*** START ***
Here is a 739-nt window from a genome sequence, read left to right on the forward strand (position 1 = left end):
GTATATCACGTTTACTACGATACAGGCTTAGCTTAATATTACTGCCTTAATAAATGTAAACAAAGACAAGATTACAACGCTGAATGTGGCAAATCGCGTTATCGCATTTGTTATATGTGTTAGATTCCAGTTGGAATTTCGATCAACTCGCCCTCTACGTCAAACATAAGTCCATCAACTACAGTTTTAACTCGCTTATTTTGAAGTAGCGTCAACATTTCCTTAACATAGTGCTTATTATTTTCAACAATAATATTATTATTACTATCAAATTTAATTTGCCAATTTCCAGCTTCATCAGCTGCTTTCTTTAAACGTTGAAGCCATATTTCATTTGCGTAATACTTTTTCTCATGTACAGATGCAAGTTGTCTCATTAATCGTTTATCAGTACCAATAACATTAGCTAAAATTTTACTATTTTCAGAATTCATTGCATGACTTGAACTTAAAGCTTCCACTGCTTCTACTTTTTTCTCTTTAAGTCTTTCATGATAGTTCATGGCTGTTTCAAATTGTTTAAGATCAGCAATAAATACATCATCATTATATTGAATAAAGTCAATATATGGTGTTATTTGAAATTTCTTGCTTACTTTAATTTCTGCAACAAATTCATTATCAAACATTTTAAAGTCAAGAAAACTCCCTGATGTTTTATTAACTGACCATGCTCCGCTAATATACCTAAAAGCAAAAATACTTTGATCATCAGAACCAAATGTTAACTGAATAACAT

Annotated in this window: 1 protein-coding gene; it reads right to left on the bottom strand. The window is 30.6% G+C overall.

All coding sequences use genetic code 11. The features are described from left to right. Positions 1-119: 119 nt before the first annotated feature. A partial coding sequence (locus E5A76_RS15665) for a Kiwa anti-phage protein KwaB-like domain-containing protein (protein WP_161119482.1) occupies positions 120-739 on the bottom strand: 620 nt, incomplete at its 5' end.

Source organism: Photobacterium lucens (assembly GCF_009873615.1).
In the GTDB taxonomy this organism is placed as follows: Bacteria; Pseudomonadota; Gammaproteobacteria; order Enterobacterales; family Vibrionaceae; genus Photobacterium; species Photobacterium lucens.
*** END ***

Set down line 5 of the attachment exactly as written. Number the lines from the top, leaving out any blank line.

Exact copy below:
Source organism: Photobacterium lucens (assembly GCF_009873615.1).